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Studying social inequality in Latin America requires a perspective that considers not only economic inequalities, but also those which have permanently affected the political sphere, and more specifically the consolidation of Latin American democracy. For a long time the tension between inequality and democracy has been disregarded. The questions addressed in this article imply a turn in our ways of understanding the meanings of high social equality. Higher levels of social equality cannot only be achieved by overcoming poverty through social or redistributive policies. To complement these policies, it is necessary to address the substantial ethical dimension of the principle of equality through a focus on social and political rights. The latter should be placed as the ultimate goal of any government that wishes to call itself democratic.
Research about social inequality in Latin America plays a key role in academic discussions, debates in international organizations and national governments´ programs. This is not only due to the fact that our region has been historically one of the most in unequal regions of the world.1 Besides, despite years of implementing social policies to overcome this problem, it is still complicated to find improvement indicators of social equality in most of our countries. In this context, international organizations such as the World Bank (WB), the United Nations Development Program (UNDP) and the Economic Commission for Latin America and the Caribbean (ECLAC) have done relevant research on social stratification, income, social inequality and economic growth. Since the late nineties these agencies have also provided many recommendations for public policies against poverty and the prevention of an intergenerational transfer of social inequality.2 Furthermore, they have been involved in the assessment of governmental policies on the aforementioned issues. In this context, a largely celebrated approach against inequality has focused on both direct or indirect income transfers aimed at the poorest strata of society.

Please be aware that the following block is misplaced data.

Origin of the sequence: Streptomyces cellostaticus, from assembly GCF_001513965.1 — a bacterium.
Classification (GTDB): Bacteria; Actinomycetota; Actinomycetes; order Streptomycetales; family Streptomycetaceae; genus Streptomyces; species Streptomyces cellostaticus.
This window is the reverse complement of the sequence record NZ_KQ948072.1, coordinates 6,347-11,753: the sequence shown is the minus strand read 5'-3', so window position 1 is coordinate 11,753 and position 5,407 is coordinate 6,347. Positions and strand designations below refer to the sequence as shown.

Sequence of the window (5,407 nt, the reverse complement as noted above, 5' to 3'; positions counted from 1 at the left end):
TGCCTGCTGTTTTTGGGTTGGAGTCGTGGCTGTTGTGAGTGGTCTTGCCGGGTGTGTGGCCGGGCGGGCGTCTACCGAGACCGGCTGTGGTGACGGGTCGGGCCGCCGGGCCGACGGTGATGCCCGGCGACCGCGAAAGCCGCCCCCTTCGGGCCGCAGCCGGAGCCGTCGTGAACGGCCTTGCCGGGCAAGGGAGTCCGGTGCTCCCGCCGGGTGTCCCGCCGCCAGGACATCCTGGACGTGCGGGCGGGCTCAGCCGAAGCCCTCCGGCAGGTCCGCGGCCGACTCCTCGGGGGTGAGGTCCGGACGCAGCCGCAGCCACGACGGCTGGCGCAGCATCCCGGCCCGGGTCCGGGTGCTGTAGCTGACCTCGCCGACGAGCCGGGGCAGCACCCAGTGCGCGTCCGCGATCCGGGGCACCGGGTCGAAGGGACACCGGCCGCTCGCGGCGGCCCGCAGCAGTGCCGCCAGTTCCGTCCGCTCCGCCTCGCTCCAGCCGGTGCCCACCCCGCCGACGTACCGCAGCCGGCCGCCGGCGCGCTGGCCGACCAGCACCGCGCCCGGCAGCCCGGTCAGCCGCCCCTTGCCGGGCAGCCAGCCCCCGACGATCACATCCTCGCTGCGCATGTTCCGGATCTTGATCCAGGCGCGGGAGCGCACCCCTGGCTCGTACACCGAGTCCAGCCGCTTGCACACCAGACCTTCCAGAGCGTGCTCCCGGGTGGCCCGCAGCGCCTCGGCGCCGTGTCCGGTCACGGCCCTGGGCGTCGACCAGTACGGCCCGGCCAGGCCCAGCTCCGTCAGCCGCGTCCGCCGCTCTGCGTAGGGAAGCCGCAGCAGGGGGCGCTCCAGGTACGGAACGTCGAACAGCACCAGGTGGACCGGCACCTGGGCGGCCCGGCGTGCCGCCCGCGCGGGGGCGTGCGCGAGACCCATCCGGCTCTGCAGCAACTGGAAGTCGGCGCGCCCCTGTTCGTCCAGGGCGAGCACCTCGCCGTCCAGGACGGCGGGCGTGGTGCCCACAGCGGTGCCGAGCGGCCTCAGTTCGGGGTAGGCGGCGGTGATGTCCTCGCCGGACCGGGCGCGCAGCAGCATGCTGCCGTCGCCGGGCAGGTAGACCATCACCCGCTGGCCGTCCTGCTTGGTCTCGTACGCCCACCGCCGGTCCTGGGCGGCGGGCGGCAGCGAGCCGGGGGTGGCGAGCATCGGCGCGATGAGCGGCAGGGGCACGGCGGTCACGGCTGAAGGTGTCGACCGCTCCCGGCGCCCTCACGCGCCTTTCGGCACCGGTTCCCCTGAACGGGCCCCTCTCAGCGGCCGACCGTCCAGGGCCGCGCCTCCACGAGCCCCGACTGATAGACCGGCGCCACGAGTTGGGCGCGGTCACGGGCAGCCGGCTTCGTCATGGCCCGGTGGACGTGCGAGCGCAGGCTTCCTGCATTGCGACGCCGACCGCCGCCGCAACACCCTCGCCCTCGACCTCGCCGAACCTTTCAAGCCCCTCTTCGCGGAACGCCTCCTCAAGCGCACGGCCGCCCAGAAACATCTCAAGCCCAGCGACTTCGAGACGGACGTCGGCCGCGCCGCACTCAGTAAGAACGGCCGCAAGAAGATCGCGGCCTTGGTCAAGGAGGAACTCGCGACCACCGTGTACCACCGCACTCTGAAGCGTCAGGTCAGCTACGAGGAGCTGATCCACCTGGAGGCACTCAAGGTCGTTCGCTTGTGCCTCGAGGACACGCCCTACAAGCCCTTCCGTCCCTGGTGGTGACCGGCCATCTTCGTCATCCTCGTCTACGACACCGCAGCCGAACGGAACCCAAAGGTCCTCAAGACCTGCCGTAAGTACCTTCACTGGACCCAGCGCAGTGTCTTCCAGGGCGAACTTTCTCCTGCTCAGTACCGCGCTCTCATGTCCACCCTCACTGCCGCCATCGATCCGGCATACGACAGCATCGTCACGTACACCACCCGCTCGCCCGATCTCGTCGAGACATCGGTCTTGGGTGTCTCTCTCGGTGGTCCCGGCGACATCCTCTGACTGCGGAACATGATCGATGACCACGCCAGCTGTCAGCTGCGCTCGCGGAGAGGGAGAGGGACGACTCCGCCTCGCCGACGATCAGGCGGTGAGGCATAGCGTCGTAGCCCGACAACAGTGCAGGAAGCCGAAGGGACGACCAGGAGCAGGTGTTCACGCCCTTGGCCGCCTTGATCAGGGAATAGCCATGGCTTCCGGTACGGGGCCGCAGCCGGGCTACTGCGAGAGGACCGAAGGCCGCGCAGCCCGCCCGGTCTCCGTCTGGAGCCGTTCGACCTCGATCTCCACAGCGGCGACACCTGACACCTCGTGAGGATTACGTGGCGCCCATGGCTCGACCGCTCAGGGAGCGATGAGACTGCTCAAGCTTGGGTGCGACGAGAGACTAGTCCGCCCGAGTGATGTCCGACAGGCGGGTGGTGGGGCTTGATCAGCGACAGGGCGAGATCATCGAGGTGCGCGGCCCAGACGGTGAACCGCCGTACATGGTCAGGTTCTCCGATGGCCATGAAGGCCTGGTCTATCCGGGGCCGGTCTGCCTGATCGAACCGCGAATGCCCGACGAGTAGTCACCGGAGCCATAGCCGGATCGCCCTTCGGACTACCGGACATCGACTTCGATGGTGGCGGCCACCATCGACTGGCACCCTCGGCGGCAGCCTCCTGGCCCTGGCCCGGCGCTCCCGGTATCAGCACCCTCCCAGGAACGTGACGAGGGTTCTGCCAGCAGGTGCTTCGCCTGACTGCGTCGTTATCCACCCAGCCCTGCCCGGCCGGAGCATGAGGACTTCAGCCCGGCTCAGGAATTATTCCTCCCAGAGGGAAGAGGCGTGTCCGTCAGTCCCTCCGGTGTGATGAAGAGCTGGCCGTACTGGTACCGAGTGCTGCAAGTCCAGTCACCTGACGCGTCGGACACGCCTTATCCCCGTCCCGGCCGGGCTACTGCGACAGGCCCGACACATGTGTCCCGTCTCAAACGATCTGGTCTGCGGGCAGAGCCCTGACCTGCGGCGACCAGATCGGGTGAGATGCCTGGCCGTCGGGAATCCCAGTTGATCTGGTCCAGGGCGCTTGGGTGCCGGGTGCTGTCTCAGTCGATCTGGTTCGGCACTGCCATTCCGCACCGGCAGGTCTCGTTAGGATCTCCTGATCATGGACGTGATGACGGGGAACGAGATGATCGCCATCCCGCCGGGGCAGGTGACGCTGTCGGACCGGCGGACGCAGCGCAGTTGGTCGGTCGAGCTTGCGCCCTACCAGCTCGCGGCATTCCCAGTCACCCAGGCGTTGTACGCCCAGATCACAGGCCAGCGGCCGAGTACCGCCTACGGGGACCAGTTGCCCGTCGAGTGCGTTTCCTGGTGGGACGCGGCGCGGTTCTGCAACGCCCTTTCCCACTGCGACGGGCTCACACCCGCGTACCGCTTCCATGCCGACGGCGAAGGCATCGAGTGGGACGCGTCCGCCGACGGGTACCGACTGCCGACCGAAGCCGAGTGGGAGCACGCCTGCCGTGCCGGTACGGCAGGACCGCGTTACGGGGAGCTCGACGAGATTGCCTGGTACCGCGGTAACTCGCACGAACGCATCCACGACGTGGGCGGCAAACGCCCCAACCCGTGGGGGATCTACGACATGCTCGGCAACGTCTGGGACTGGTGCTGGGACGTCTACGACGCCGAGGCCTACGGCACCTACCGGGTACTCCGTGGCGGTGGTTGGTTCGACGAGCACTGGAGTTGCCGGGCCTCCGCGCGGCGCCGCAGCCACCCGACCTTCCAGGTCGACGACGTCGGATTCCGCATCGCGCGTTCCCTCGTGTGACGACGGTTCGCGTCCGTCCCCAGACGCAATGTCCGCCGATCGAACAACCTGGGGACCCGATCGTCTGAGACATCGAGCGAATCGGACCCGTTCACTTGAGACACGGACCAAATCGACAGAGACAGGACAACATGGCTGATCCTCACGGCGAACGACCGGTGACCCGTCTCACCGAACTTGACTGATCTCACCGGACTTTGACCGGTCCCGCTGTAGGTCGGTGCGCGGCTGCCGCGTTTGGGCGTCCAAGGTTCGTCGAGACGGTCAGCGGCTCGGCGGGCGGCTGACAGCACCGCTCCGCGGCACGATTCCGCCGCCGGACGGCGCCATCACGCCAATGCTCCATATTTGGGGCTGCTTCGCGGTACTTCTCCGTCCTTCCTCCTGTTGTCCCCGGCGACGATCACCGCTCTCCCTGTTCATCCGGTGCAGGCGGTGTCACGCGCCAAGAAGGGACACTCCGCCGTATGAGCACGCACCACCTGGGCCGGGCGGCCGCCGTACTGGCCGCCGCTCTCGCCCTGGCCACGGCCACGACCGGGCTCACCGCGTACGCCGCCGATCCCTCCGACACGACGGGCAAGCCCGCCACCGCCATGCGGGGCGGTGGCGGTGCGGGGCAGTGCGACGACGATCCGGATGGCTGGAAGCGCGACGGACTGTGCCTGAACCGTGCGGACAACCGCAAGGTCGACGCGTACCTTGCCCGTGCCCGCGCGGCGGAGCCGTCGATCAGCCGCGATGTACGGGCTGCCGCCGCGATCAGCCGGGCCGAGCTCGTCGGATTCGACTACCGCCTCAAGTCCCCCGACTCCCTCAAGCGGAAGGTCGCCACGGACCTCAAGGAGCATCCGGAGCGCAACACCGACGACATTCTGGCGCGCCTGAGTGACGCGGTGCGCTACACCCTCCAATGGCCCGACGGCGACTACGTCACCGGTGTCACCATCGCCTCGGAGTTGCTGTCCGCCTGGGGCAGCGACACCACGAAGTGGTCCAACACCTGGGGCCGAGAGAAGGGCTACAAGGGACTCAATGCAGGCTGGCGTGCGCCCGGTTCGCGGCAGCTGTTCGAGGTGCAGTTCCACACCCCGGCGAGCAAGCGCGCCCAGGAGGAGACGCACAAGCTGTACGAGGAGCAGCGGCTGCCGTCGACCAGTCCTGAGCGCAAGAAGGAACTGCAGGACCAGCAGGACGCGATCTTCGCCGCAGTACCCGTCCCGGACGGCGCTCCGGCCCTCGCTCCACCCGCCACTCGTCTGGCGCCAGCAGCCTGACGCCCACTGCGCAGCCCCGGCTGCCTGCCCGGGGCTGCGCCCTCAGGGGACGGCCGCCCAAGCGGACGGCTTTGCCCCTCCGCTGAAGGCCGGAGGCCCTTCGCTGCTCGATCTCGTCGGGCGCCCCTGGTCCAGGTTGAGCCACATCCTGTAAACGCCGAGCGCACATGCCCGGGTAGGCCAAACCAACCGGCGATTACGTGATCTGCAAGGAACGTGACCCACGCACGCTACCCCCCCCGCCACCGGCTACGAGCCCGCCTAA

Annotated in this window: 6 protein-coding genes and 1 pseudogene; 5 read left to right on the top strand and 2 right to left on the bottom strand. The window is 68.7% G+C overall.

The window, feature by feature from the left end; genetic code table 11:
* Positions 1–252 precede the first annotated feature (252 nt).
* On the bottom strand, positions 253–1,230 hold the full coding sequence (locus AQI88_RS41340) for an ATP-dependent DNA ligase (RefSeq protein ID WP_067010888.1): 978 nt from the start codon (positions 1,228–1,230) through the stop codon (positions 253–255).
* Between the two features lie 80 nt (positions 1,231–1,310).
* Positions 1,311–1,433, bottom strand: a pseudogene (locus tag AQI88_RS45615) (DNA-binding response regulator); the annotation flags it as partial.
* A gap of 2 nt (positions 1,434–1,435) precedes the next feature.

Published in Political Reflection Magazine Vol. 4 No. 3